Phay Siphan, spokesperson for Cambodia’s government, praised Thailand’s actions in deporting the men. “Thailand has shown respect to the sovereignty of China for not interfering in its internal affairs,” he said.
Since the mass deportation in 2017, Thailand has detained Uighur in immigration detention centres and jails, as opposed to deportation. In January 2020, seven Uighur refugees escaped from a cell in Thailand’s Mukdahan province, before being captured by authorities. Around 50 Uighur – those who remain from the deported group in 2015 – have been held for over five years across four different sites in Thailand.
In 2010, Laos also deported seven Uighur, a husband and wife with their five children. The husband, Memet Eli Rozi, was then sent to Kashgar prefecture detention center. Myanmar, too, deported 17 Uighur back to China in 2011. In Vietnam, five Uighur were shot and killed by Chinese guards in 2014 on the Chinese-Vietnamese border with questions over the “unusually fast” transfer of bodies to the Chinese side and commentator Carlyle Thayer telling the BBC that Vietnam appeared to be “under pressure from China to detain and repatriate Uighur asylum seekers”.
There have been suggestions of lobbying by Beijing buying the silence of groups in Indonesia, with leading Indonesian Muslim organisations criticised for remaining silent
Even Indonesia, the country with the largest Muslim population in the world, has also refrained from publicly advocating for the Uighur.
In December 2019, Indonesian president Joko Widodo’s chief of staff, Moeldoko, said that it was not for Indonesia to interfere in Chinese domestic affairs. “Each country has its own sovereignty to regulate its citizens,” he said.
There have also been suggestions of lobbying by Beijing buying the silence of groups in the country, with leading Indonesian Muslim organisations criticised for remaining silent and reportedly receiving donations and assistance to keep quiet on the issue.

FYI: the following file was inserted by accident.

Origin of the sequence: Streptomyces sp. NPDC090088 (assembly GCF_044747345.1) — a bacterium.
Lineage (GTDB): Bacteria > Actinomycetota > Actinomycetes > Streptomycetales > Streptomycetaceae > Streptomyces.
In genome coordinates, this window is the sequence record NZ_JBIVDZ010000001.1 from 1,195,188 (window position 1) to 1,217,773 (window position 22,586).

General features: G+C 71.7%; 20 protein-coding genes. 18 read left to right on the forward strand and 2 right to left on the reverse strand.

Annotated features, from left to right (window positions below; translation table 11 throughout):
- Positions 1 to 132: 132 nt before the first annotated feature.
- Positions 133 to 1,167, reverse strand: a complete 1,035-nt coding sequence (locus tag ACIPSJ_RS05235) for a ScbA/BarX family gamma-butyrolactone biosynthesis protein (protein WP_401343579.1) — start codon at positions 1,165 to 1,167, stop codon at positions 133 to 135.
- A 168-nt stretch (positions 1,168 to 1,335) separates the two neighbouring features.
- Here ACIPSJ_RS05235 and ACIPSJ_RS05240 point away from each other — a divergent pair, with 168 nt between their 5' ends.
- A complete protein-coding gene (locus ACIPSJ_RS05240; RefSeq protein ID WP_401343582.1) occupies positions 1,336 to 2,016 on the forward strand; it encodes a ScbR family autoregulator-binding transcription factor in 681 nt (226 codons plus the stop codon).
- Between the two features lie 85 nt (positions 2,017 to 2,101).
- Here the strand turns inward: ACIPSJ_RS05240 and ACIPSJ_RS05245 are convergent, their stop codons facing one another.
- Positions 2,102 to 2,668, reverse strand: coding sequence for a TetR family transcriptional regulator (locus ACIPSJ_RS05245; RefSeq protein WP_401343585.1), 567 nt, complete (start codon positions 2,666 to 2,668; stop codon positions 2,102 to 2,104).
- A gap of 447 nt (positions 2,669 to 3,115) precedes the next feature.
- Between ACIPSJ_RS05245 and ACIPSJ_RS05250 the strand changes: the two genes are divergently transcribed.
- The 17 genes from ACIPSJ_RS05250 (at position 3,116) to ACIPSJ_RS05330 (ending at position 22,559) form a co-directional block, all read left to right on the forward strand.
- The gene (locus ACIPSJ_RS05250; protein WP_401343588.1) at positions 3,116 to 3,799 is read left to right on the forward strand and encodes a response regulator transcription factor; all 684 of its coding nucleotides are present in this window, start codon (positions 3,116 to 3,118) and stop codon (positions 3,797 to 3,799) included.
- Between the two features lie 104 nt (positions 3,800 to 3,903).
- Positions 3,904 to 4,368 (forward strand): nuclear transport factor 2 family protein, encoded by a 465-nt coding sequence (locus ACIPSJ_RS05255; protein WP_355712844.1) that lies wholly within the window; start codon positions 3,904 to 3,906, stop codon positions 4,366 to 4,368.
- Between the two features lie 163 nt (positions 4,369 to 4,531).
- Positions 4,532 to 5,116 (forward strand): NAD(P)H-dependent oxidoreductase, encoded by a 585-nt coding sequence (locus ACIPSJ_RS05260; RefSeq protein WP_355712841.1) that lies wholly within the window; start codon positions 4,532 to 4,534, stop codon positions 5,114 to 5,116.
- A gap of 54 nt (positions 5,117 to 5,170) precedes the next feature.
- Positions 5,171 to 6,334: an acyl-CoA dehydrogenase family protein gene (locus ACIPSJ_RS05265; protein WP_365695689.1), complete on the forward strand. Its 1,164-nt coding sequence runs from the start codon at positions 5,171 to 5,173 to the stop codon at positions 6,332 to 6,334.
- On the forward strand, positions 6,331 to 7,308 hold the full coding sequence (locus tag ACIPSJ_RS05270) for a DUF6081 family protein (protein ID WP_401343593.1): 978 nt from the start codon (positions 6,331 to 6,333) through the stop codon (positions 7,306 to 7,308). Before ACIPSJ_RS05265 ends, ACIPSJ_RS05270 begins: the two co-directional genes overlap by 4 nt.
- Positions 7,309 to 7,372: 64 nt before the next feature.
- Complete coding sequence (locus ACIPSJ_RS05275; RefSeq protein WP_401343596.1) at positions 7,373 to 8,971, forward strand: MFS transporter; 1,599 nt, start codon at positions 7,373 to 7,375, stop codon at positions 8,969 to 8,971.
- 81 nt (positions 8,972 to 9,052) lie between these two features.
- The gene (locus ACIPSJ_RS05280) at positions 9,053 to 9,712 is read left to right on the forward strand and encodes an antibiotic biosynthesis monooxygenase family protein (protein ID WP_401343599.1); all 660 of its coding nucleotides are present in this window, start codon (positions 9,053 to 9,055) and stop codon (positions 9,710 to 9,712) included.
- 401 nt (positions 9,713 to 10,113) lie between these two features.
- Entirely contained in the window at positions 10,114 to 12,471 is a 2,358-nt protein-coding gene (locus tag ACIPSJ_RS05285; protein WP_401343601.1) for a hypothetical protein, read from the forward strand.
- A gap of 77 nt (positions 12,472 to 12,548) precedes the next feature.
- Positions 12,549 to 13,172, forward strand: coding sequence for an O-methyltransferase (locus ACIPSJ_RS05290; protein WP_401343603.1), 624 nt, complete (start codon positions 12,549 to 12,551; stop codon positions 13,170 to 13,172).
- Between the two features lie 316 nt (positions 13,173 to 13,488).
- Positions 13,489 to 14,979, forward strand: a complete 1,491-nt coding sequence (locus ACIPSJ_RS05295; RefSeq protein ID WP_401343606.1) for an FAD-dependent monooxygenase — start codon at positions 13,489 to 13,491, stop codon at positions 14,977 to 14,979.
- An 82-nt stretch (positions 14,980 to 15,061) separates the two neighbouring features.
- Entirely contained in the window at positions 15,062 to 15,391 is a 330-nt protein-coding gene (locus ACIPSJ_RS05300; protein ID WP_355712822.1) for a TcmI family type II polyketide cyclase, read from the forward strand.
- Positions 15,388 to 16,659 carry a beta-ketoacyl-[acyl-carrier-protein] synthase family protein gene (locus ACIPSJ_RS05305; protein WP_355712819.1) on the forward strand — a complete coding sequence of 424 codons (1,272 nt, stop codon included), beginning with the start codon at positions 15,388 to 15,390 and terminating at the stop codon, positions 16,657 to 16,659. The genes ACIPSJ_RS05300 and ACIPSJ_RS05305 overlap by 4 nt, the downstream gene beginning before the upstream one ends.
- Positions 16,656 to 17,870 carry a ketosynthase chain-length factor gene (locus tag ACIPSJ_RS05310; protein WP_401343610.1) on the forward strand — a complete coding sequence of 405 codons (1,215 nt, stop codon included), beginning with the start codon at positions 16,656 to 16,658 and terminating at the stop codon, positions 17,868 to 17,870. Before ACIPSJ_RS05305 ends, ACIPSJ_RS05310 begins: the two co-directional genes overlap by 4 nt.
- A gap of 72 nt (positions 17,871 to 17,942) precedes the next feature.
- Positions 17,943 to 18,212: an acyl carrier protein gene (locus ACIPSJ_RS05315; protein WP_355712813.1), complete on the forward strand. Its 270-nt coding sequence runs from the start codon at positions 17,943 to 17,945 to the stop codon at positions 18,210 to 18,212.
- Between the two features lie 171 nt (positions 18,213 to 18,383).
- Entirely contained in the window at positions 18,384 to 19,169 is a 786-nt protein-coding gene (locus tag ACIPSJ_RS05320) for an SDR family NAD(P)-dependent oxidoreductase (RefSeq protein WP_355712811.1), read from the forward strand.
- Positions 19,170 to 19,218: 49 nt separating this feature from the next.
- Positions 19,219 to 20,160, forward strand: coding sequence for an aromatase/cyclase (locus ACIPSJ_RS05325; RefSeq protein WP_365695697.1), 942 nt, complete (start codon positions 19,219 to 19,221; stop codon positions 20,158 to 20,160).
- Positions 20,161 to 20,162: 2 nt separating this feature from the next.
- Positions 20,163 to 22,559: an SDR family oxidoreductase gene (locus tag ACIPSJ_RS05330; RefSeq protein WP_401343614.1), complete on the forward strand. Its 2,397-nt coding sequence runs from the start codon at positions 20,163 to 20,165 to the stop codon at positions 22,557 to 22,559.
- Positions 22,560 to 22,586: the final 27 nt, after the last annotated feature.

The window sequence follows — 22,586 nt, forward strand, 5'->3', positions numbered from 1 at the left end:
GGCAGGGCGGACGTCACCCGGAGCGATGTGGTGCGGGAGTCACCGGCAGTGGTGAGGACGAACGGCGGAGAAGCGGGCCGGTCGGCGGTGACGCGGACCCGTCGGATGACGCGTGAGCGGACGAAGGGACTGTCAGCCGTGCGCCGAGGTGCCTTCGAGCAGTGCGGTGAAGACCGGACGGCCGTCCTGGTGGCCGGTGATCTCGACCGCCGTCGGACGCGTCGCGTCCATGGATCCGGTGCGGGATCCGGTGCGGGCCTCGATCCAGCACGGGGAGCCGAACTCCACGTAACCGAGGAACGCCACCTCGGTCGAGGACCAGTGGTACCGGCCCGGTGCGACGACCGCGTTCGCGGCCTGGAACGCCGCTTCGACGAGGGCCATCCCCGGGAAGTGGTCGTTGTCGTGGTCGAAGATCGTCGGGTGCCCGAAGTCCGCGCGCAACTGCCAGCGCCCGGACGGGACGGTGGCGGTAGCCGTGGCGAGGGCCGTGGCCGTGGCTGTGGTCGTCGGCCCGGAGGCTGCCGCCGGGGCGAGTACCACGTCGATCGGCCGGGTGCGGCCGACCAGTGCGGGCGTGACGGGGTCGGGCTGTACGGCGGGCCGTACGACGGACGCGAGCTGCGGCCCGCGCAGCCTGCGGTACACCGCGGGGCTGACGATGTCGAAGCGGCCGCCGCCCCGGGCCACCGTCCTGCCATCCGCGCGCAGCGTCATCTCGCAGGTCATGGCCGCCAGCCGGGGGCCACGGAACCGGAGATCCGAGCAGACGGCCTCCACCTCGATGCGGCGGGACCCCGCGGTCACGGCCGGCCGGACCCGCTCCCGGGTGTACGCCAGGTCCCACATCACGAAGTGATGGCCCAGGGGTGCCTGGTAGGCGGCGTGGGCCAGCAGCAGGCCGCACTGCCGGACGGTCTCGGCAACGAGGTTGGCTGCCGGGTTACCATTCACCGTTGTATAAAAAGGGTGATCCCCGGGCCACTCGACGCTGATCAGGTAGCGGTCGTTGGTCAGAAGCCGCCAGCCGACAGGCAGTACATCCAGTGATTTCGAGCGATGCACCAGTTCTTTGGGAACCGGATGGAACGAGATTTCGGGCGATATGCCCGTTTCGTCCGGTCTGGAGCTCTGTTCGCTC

Only Muslim-majority Malaysia has been an outlier in the region in its treatment of the Uighur, and even then only under former premier Mahathir Mohamad, a leader who held a “pro-Japan, anti-China” reputation as he ruled the country for a second stint between 2018 and 2020.
In 2018, then-prime minister Mahathir refused China’s extradition request for 11 Uighur who had fled to Malaysia after breaking out of prison in Thailand. “If Uighurs are fleeing to Malaysia to seek asylum, Malaysia will not extradite them even if there is an application from China to do so,” he said. In January 2020, two months prior to Mahathir’s resignation, the Malaysian government also set up a body to investigate reports of mistreatment of Uighur in China.
Even so, pre-Mahathir Malaysia, however, was also complicit in deporting Uighur. Between 2013 and 2017, the country deported 28 individuals back to China, alleging that some of the men were using Malaysia as a pathway to join terrorist organisations in the Middle East.
It remains to be seen how Malaysia’s stance towards the Uighur will evolve under new premier Muhyiddin Yassin.
With economic and diplomatic concerns taking precedent in relations with China over human rights considerations, Southeast Asia looks unlikely to speak out against the escalation of China’s re-education policies in Xinjiang.
If this week is anything to go by, the region, it seems, will continue to remain silent on the Uighur issue for some time yet.